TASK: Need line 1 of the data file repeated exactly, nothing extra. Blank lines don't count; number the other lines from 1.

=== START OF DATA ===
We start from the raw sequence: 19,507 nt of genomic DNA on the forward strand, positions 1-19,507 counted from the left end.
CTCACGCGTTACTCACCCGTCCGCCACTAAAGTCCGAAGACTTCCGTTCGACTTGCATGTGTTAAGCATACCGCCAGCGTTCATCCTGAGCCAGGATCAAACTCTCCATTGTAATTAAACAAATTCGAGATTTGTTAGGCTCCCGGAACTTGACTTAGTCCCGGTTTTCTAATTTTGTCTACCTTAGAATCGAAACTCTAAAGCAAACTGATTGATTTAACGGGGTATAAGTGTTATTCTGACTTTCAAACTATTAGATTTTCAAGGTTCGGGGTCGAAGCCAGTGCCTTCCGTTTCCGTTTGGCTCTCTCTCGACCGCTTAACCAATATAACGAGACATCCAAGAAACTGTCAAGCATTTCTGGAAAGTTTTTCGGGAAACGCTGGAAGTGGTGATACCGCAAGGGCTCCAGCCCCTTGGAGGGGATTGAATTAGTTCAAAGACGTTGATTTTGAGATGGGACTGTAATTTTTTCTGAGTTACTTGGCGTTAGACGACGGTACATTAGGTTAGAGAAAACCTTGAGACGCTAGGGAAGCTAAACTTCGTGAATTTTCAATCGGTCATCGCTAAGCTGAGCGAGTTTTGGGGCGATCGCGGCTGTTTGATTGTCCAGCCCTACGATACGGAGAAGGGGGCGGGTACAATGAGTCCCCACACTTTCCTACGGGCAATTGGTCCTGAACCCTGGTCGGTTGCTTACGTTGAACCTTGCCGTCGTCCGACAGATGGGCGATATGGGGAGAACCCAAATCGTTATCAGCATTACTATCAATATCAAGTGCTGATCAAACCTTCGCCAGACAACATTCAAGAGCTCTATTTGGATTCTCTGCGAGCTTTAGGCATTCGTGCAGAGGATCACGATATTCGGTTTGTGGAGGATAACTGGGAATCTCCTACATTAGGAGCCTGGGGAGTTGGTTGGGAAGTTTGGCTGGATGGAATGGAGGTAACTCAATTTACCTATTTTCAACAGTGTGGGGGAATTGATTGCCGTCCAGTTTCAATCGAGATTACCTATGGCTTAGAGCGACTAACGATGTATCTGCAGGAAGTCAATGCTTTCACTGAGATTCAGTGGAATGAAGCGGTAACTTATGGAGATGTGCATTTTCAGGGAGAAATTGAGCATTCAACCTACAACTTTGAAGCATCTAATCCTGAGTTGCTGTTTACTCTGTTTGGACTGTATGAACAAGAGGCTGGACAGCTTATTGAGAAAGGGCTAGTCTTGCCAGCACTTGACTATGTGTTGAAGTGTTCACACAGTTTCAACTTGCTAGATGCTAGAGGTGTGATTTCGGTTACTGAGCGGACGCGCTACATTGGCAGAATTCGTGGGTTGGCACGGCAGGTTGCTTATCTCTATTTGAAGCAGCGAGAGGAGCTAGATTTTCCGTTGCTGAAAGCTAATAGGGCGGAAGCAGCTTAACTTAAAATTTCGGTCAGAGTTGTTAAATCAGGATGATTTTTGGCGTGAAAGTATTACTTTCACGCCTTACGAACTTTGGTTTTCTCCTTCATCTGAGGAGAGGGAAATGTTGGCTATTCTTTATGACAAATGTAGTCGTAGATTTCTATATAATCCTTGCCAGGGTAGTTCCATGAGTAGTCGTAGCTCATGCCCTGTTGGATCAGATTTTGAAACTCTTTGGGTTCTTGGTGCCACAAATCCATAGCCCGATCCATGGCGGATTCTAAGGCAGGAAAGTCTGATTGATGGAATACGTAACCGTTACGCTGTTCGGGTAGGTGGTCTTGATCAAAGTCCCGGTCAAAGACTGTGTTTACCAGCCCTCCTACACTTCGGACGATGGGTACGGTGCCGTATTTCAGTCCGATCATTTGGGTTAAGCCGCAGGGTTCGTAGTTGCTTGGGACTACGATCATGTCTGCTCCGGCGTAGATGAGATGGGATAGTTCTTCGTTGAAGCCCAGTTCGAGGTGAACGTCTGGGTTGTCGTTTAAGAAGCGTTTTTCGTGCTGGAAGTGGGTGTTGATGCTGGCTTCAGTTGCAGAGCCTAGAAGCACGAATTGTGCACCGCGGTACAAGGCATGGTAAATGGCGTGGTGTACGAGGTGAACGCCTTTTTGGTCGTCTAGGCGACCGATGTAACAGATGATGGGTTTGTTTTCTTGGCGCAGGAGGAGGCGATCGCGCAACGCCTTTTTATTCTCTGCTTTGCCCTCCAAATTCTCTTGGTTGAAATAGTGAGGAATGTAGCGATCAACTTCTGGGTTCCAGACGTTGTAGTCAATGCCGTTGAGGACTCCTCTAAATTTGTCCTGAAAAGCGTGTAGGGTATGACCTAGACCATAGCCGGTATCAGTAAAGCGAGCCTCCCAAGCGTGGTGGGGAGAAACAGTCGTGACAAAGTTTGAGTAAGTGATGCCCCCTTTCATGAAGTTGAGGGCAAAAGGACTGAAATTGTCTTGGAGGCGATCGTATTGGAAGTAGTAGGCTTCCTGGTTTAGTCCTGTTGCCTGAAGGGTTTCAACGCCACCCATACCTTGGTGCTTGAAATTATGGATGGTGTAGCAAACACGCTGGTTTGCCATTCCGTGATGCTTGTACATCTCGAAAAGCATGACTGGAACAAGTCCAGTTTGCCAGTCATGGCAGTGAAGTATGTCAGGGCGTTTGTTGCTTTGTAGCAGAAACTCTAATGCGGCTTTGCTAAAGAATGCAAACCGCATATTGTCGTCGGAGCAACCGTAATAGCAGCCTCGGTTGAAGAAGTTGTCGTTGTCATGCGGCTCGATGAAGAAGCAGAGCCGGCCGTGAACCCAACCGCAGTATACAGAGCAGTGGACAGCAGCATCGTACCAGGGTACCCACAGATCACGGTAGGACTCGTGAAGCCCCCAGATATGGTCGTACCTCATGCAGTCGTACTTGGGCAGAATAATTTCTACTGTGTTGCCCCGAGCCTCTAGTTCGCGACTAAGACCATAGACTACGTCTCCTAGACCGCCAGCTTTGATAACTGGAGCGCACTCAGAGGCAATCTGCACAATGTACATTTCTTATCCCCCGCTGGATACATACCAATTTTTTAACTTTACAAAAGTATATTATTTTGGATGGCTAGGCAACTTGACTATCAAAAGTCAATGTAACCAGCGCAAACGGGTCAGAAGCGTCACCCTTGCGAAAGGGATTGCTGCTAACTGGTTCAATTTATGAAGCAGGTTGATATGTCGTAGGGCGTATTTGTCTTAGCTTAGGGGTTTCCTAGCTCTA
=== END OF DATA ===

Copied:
We start from the raw sequence: 19,507 nt of genomic DNA on the forward strand, positions 1-19,507 counted from the left end.